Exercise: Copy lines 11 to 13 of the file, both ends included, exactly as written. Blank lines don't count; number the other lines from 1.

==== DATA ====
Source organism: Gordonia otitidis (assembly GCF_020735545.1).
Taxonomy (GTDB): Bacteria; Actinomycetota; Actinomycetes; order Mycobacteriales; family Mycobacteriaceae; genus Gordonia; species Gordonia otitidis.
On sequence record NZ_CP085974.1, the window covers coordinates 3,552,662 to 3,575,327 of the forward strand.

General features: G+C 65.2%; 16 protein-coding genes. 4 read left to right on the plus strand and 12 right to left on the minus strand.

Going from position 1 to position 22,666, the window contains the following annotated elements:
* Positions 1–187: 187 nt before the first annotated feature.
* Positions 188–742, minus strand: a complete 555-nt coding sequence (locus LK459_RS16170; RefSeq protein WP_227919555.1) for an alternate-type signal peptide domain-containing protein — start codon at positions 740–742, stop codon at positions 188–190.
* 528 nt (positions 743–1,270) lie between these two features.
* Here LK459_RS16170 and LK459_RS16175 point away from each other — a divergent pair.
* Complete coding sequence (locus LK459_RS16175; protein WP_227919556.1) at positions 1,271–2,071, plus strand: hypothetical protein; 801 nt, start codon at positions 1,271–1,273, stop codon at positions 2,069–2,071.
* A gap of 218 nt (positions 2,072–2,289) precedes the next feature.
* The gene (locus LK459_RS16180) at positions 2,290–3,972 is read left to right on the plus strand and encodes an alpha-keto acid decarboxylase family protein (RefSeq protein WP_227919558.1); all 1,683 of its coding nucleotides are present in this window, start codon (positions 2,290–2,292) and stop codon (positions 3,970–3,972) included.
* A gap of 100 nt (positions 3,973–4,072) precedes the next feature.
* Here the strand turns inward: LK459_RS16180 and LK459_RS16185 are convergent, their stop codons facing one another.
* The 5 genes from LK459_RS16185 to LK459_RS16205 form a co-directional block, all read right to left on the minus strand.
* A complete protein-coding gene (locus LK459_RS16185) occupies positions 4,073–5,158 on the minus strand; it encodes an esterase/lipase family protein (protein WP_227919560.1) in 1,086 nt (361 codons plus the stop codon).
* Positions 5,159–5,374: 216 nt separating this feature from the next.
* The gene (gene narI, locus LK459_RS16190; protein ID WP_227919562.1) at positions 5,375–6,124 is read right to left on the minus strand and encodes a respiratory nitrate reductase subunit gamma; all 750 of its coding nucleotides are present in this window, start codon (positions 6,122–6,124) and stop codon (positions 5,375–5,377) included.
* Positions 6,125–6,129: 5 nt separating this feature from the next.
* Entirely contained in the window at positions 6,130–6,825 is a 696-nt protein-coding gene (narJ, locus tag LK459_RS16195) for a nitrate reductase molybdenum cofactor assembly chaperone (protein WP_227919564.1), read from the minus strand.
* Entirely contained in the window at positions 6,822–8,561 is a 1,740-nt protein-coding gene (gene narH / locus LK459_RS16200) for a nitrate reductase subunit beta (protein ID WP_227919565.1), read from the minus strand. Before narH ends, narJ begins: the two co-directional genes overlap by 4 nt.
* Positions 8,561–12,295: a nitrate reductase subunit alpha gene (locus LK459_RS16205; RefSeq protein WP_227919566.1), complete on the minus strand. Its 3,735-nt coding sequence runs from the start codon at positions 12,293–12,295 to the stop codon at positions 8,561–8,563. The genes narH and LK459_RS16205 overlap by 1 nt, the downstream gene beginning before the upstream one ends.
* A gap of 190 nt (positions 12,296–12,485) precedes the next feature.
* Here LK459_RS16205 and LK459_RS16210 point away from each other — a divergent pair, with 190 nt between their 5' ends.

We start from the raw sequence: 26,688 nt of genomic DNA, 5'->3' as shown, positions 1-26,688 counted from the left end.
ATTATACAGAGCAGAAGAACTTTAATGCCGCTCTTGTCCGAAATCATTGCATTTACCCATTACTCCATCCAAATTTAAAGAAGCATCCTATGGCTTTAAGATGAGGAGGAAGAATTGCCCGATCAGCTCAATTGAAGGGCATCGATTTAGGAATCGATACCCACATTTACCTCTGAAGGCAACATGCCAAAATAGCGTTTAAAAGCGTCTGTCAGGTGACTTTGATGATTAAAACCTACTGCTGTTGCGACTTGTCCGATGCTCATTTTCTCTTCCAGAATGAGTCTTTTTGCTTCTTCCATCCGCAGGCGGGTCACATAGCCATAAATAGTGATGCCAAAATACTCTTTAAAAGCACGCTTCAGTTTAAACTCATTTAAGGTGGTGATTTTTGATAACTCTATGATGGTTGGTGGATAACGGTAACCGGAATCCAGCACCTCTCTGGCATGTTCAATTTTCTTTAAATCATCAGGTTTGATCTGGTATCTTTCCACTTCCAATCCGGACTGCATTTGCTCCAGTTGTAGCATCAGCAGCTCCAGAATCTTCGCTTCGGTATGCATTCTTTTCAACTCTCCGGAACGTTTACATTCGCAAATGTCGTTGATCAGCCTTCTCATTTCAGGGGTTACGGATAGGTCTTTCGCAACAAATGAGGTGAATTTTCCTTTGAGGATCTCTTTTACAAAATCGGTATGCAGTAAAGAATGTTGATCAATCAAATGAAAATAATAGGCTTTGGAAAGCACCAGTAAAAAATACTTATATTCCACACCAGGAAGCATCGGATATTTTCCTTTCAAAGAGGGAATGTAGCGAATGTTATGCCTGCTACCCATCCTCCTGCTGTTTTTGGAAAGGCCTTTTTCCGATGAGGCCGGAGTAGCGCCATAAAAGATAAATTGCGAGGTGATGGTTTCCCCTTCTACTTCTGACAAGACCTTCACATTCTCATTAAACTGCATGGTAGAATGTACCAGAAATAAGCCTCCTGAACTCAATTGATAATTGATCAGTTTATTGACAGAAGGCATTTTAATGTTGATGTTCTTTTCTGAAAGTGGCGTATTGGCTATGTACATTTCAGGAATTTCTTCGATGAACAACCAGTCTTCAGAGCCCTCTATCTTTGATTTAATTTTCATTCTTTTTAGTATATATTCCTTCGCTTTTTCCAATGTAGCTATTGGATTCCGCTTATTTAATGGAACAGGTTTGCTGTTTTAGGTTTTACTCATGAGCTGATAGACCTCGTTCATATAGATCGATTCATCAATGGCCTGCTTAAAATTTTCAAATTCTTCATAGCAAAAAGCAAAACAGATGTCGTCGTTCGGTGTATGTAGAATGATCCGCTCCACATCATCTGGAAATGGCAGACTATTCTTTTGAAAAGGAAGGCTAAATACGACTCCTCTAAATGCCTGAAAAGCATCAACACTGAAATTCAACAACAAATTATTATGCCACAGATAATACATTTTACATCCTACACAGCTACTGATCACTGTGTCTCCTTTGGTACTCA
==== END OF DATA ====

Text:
* A gap of 218 nt (positions 2,072–2,289) precedes the next feature.
* The gene (locus LK459_RS16180) at positions 2,290–3,972 is read left to right on the plus strand and encodes an alpha-keto acid decarboxylase family protein (RefSeq protein WP_227919558.1); all 1,683 of its coding nucleotides are present in this window, start codon (positions 2,290–2,292) and stop codon (positions 3,970–3,972) included.
* A gap of 100 nt (positions 3,973–4,072) precedes the next feature.